By Charlotte Powers
For a school that is considered one of the most liberal colleges in the country, a majority of Lewis & Clark students have no interest in developing political activity here on campus. Upon first glance, LC students radiate liberalism and political activism, considering the unofficial student uniform consists of laptops, water bottles and mailbox lockers covered in progressive stickers, jean jackets stitched with “Save the Parks” patches, Kånken backpacks bathed in “You Can’t Comb Over Racism” and “Heehaw for Donkeys” pins and socks that read “More Feminism, Less Bullshit.” While these style choices certainly represent a student’s stance on political issues, they are not representative of the individual’s lack of political efficacy and the little to no activity they have taken to advocate the issues they “support.”
As co-president of LC College Democrats, I have noted a few examples of how students choose to channel liberalism through branding rather than participation. One example is reflected in the attendance for our club’s weekly meetings and events. In our meetings, we discuss the latest political news, brainstorm ideas for future club activities, share internship opportunities and host guests from progressive organizations in Oregon. With a club that has over 200 email recipients, only three to five students attend weekly meetings on a regular basis.
Last semester, LC College Democrats hosted an event titled, Do Our Representatives Really Represent Us?, where three LC professors and Oregon Attorney General Ellen Rosenblum discussed the lack of racial, gender and political ideological diversity in national and state government. Unsurprisingly, only 20 to 25 students attended the event with the majority of participants coming from the law school.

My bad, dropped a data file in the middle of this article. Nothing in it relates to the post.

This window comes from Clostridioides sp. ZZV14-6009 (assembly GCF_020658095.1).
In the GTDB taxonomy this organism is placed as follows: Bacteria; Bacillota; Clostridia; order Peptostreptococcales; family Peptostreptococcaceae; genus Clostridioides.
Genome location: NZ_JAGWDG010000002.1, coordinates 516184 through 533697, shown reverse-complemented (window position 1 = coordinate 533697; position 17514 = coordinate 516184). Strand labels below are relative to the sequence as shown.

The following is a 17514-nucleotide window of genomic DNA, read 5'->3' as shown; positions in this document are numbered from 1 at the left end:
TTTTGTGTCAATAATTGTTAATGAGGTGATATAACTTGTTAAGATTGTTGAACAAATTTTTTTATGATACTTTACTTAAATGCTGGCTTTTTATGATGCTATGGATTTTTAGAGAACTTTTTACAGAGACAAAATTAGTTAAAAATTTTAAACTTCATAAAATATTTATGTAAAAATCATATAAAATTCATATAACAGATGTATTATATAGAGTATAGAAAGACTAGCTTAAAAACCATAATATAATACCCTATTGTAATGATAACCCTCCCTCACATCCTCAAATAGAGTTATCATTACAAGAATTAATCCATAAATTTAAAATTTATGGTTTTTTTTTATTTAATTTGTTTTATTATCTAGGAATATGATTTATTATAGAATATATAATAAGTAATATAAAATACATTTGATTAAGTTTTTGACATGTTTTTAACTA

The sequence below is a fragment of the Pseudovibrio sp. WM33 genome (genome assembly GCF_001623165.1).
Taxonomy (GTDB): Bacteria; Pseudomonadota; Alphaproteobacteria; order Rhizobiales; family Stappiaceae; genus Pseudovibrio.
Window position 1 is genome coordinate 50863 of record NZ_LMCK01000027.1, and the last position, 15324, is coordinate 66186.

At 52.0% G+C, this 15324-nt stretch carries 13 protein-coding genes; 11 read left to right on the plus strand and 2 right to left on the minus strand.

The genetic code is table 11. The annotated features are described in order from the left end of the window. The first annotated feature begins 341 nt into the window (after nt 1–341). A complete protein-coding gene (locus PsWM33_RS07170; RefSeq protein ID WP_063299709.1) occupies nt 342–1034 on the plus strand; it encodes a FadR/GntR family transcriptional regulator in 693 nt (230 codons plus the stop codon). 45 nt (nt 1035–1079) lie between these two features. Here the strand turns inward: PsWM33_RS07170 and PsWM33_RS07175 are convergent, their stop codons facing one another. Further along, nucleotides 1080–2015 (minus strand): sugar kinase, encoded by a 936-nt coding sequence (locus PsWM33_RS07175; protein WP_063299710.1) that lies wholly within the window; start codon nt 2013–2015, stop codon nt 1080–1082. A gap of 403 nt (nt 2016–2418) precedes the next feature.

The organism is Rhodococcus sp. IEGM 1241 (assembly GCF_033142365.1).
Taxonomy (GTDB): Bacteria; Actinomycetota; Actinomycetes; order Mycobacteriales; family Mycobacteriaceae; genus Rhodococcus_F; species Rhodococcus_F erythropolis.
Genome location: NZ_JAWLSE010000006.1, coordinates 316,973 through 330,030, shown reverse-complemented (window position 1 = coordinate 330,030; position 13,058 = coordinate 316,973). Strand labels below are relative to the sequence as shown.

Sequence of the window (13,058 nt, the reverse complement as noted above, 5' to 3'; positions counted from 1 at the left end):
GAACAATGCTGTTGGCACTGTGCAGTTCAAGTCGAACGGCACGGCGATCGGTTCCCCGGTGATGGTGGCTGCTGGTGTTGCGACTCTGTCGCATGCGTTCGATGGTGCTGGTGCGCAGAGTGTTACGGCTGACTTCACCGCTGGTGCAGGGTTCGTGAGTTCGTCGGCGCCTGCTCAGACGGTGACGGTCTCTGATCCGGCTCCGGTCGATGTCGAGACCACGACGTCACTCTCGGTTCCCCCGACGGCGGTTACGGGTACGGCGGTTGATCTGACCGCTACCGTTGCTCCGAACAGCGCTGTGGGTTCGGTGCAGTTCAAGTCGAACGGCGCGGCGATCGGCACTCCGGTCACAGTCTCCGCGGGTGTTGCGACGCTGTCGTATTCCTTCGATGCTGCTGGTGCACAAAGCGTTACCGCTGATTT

I have considered factors that could negatively affect weekly meeting and event attendance: students in college are incredibly busy, many upperclassmen live off campus, some students work part-time, etc. Even so, I am confident to say that if a student did have the time to attend our meetings, the likelihood of them choosing to attend is unlikely. This is because LC students would rather talk politics than walk over to Templeton one night a week and collectively work to make political activity available for students and faculty. It may look like LC students scream progressivism and political action, but this appearance hides how our community can be as uninvolved and apathetic as the general American electorate.
I would like to explain one thing: I love the stickers, the patches, the pins and the socks I see every day; hell, I have all these things. I appreciate the political discussion that takes place both inside and outside the classroom setting. Nevertheless, these components are the least LC students can do to be political and promote the issues they believe in; I do not believe that these ingredients alone can combat the bigoted ideologies that plague our nation. LC students succeed in making their political opinions loud and clear but they fail to transform these voices into effective action.